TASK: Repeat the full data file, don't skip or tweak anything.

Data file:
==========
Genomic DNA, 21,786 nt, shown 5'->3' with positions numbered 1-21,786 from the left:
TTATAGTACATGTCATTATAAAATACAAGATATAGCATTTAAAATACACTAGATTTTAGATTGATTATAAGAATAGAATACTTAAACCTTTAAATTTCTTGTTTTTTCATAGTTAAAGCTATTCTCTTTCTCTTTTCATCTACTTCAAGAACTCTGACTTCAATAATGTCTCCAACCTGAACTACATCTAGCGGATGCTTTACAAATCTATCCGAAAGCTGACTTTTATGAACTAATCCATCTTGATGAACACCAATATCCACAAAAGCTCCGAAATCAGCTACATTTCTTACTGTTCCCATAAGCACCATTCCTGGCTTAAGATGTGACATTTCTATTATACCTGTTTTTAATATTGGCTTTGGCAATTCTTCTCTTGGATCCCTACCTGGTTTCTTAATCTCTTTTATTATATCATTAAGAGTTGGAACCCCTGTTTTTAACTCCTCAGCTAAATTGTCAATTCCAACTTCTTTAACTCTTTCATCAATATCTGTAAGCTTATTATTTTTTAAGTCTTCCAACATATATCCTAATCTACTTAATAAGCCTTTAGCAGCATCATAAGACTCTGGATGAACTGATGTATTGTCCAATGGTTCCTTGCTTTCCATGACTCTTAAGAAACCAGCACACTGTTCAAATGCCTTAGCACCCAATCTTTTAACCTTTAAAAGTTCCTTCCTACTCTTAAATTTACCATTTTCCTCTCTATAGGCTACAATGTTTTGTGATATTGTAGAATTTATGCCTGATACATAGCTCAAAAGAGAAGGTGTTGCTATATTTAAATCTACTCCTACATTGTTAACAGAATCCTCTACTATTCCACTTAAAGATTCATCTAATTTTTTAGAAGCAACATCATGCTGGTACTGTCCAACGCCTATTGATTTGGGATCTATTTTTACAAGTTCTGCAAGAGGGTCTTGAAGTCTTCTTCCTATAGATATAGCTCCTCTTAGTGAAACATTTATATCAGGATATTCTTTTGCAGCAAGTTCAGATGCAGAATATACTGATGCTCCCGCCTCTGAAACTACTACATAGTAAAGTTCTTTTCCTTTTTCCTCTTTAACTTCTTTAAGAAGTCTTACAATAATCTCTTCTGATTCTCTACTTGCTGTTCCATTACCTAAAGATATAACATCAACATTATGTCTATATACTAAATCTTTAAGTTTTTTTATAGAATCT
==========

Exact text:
Genomic DNA, 21,786 nt, shown 5'->3' with positions numbered 1-21,786 from the left:
TTATAGTACATGTCATTATAAAATACAAGATATAGCATTTAAAATACACTAGATTTTAGATTGATTATAAGAATAGAATACTTAAACCTTTAAATTTCTTGTTTTTTCATAGTTAAAGCTATTCTCTTTCTCTTTTCATCTACTTCAAGAACTCTGACTTCAATAATGTCTCCAACCTGAACTACATCTAGCGGATGCTTTACAAATCTATCCGAAAGCTGACTTTTATGAACTAATCCATCTTGATGAACACCAATATCCACAAAAGCTCCGAAATCAGCTACATTTCTTACTGTTCCCATAAGCACCATTCCTGGCTTAAGATGTGACATTTCTATTATACCTGTTTTTAATATTGGCTTTGGCAATTCTTCTCTTGGATCCCTACCTGGTTTCTTAATCTCTTTTATTATATCATTAAGAGTTGGAACCCCTGTTTTTAACTCCTCAGCTAAATTGTCAATTCCAACTTCTTTAACTCTTTCATCAATATCTGTAAGCTTATTATTTTTTAAGTCTTCCAACATATATCCTAATCTACTTAATAAGCCTTTAGCAGCATCATAAGACTCTGGATGAACTGATGTATTGTCCAATGGTTCCTTGCTTTCCATGACTCTTAAGAAACCAGCACACTGTTCAAATGCCTTAGCACCCAATCTTTTAACCTTTAAAAGTTCCTTCCTACTCTTAAATTTACCATTTTCCTCTCTATAGGCTACAATGTTTTGTGATATTGTAGAATTTATGCCTGATACATAGCTCAAAAGAGAAGGTGTTGCTATATTTAAATCTACTCCTACATTGTTAACAGAATCCTCTACTATTCCACTTAAAGATTCATCTAATTTTTTAGAAGCAACATCATGCTGGTACTGTCCAACGCCTATTGATTTGGGATCTATTTTTACAAGTTCTGCAAGAGGGTCTTGAAGTCTTCTTCCTATAGATATAGCTCCTCTTAGTGAAACATTTATATCAGGATATTCTTTTGCAGCAAGTTCAGATGCAGAATATACTGATGCTCCCGCCTCTGAAACTACTACATAGTAAAGTTCTTTTCCTTTTTCCTCTTTAACTTCTTTAAGAAGTCTTACAATAATCTCTTCTGATTCTCTACTTGCTGTTCCATTACCTAAAGATATAACATCAACATTATGTCTATATACTAAATCTTTAAGTTTTTTTATAGAATCT